|This is not from today's newspaper. This is from 1994. How much history repeats itself? source: the Financial Times,|
Last week, I read one tweet that was a mere copy-past by a Yemeni columnist who was copying another Yemeni columnist's tweet. The first was in Arabic, the latter was in English. I felt sorry; what a plagiarism, right there, where we all can read it: intellectual bankruptcy. But the truth of matter is, there is nothing left to say about Yemen's real dystopia. Everything has been said and in vain.
Perhaps, this attitude won't help at all, you need to snap out it, Afrah. No time for despair. – I tell myself. Yes, maybe it's time even to say that there is nothing left to be said. And that we're just repeating the same message over an over while the misery seems unstoppable. But maybe it's helpful to just reflect & explain some random thoughts.
The country has been collapsing since the start of 2011 and today's reality probably the real big change that will transform the future drastically. The cost for the change is so heavy that each household would pay. Including those outside of Yemen. Yemen today is in a position where it's trading off a drastic change with a fake lasting peace. Before the war, was Yemen in a better position? was Yemen enjoying a formidable stability? Yemen's peaceful reality was weary and more of a cold war. Across Yemen, there were people facing death on a gradual scale by so many direct and indirect causes, which was swept under the rug. Saleh was & still is responsible of massive atrocities, just like how Abdelmalik al Houthi did & still does since he led the coup in September 2014.
We're harvesting what we planted over the past 3 decades rule of Saleh. Don't look at the Houthis, Saudis, Iranis, etc as separate distinctive entities. Try to see the bigger picture: these players seized a chance in a country that was never enjoying its own national independence/sovereignty. Yemen's governance was always under the guardianship (wisaya) of some other external political power. Yemen current misery is the result of a long-standing chronicle dysfunctional system. Wars are merely milestones in the process of these systems.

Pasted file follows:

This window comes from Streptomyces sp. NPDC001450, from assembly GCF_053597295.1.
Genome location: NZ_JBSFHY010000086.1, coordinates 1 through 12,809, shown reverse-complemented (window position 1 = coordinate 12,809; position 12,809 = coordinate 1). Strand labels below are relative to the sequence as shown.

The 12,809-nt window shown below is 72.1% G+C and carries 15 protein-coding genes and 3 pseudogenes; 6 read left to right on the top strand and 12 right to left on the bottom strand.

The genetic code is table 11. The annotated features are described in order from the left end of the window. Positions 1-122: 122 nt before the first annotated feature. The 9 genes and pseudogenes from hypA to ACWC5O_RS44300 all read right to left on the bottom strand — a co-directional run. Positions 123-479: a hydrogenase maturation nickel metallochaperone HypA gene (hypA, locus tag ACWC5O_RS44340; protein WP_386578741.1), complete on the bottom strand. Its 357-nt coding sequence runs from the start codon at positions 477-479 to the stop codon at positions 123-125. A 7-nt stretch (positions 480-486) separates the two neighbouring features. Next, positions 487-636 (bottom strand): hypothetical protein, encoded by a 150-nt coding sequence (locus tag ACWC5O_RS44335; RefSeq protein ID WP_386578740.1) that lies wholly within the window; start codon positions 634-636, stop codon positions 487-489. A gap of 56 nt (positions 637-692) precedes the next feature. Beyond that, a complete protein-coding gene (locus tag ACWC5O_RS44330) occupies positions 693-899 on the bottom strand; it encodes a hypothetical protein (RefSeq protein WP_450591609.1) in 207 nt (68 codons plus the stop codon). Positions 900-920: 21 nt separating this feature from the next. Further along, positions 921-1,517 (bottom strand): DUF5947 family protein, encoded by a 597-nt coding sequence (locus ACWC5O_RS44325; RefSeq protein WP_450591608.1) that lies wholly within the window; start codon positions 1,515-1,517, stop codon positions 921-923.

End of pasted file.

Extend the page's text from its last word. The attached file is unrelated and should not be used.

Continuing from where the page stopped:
As I'm having nostalgia for the past and the future, for that matter: (can't wait till this nightmare is over), I went through some of the old media reports, pictures of Yemen's civil war in 1994 (see below). I was 9 years old and in Sana'a when we went through those two months of fightings. Despite the terror and the risk to be killed, my main memory is the love and care we had from my mother.
|A couple of reports published in 1994 about Yemen's Civil War then. Source: The Economist.|
|During the 1994 Civil War, president Hadi was the Minister of Defense as he was siding|
with Saleh and the northern government.
|At the large couch you find Saleh meeting with religious clerics, Abdulwahab Al Dailami and Abdelmajeed Al Zandani. In those sessions in 1994, Al Dailami, minister of Justice back then invoked Fatwa to legitimize war against secessionists. That fatwa is considered as the one of the causes of the killing of thousands of people in the south. Read more on that here in a piece I co-wrote previously.|
This is a documentary on the 1994 Yemen's Civil War. It mainly depicts the atrocities made against the south of Yemen by the north government led by ruling president then, Ali Abduallah Saleh. History repeats itself but in a new form. Aden today is facing the heaviest bombardment: Saleh/Houthis' aggression and the the Saudi-led air strikes.